Building Your Credibility and Branding 

When establishing yourself as a professional, there are a lot of different factors that you need to keep in mind. So much so, that establishing yourself can be a seriously daunting task. There’s a lot of things to learn and remember to make sure you’re doing it properly. This also requires a lot of self-reflection which is something that many of us struggle with. 

At Achieve, this is why we believe in taking baby steps as a far more sure way to meet our goals. Finishing a task no matter how small will give you the momentum you need to tackle larger projects. Or, break a large project into small portions to make it more manageable and avoid becoming overwhelmed. Success happens with small consistent steps It ensures that we don’t forget anything, but also helps us to complete all of our tasks and goals as thoroughly as possible. 

Getting Started

Over the course of the next three blog posts we will be breaking down and highlighting some of the key points that you need to remember while working to establish yourself professionally. Obviously these is a lot that goes into a successful career, but at least by starting here, you will find yourself on the right track to meeting all of your goals.

Working in conjunction with Dawna L, who has over 30 years of experience in working as a manager, she has a lot of good advice for those who are looking to establish themselves. Over the next few articles, we will be going over things such as: 

  1. Soft and hard skills, and accepting feedback from others,
  2. Building your credibility and branding,
  3. Networking,

And overall just taking responsibility for your development and your career.  No one knows you better than you do, and no one can ensure that you reach your definition of success like you can. This is about taking the reigns on how you establish your own career and being in charge of your own success.

So, let’s break down the steps you need to take to establish yourself professionally. 

1. Build Your Credibility

Ensure you have the expertise you require for your job. This will build respect and credibility. If you are dealing with someone that doesn’t know your background or expertise, be prepared to explain your achievements. 

Explaining your achievements is basically a fancy way of saying you need to work on your elevator pitch. The elevator pitch is a quick summary of yourself. It’s named for the amount of time it should take to deliver it—the duration of a short elevator ride (roughly 30 to 60 seconds or 75 words). Elevator pitches are sometimes thought to be specific to an idea or a product, but you can also use them to sell yourself as a professional.

Also, make sure that you are constantly updating your resume. Your resume is an ever-evolving document, and every time you accomplish anything resume-worthy, add it! This will also help you remember all of your accomplishments which will make your elevator pitch a little easier.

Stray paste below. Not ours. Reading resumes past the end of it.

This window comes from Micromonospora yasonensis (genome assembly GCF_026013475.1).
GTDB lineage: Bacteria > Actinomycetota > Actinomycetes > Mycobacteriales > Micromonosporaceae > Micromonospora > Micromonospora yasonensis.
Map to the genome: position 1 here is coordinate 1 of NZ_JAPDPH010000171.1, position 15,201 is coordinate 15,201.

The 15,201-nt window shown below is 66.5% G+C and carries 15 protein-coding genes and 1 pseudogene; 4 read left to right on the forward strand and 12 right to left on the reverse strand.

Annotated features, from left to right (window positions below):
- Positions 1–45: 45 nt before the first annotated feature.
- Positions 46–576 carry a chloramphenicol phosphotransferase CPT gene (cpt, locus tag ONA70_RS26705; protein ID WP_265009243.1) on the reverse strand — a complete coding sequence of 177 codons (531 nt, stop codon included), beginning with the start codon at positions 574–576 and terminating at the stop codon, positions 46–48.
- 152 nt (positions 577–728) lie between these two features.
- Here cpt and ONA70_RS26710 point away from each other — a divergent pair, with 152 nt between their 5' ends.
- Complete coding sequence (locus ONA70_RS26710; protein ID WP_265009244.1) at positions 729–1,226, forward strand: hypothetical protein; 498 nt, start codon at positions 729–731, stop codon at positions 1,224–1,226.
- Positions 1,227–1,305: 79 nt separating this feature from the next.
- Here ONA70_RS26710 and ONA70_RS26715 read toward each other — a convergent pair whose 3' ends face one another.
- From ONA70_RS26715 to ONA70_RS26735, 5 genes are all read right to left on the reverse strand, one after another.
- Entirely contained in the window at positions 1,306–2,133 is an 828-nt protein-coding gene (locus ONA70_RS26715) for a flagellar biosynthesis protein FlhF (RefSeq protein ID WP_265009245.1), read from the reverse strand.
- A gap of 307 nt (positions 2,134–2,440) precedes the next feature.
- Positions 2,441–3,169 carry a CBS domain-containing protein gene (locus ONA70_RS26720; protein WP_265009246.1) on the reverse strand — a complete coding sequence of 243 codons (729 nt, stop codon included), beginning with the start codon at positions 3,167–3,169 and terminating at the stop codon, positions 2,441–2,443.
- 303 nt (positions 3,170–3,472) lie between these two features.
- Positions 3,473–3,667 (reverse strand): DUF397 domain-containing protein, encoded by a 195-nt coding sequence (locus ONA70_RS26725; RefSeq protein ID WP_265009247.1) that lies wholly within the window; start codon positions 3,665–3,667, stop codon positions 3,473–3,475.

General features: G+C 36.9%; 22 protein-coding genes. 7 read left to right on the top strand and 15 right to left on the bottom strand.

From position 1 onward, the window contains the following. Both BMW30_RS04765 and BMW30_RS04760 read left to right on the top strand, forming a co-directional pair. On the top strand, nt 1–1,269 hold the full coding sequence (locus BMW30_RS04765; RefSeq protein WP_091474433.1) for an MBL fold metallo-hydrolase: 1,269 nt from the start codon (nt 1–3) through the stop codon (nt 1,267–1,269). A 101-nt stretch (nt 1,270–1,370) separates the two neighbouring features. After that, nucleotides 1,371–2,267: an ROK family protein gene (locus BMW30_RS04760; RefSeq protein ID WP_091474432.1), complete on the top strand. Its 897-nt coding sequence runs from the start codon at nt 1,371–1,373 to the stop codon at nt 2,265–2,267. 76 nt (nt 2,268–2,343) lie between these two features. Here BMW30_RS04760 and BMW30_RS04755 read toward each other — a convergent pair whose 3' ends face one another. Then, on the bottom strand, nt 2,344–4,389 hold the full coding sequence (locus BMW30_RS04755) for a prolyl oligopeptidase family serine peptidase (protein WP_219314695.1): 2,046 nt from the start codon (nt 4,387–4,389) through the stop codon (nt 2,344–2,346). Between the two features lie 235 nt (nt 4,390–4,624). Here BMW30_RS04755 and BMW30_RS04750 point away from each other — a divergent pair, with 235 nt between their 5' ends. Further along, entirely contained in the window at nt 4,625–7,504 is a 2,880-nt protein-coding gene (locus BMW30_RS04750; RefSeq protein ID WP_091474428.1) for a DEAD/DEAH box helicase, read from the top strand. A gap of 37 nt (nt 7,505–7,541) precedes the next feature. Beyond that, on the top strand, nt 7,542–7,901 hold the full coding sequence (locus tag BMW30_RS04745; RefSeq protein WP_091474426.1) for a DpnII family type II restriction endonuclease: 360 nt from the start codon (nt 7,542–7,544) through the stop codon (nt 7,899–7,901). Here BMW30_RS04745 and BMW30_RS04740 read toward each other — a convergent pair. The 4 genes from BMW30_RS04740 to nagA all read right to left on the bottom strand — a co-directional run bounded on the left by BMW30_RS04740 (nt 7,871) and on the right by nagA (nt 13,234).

2. Have a Brand

Branding yourself and being able to describe your skills, expertise, and achievements quickly and confidently will help to establish yourself at work. By establishing your brand, you will learn to effectively communicate who you are and what you bring to the table. This will help you to feel more confident when you speak and influence those that make the decisions.

According to “Book Yourself Solid” by Michael Port, “A personal brand will serve as an important key to your success. A personal brand will help clearly and consistently define, express and communicate who you are, who you serve, and why you have chosen to dedicate your life and work to serving your target market.” (page 32). 

This is a snapshot of who you are! This is a hard thing to pin down and is probably the hardest part of establishing yourself professionally. This part will take time, so don’t try to push yourself to figure out your brand as quickly as possible. It can sometimes take years for people to be able to nail down what their brand is. 

3. Developing Your Image

Develop a professional image and communication skills in person and online. Try to present an image in person that shows you are a professional in your field. If you don’t look like a professional in your field, it will be difficult for others to see you that way. 

When online, be aware that everything you put on social media will be looked at by clients, customers and employers. Think twice before posting any information, as this can easily impact all of the work you have been doing to establish your credibility and professionalism.

Believe in yourself. Even when others may not.

“Your personal brand is a promise to your clients… a promise of quality, consistency, competency, and reliability.” 

Jason Hartman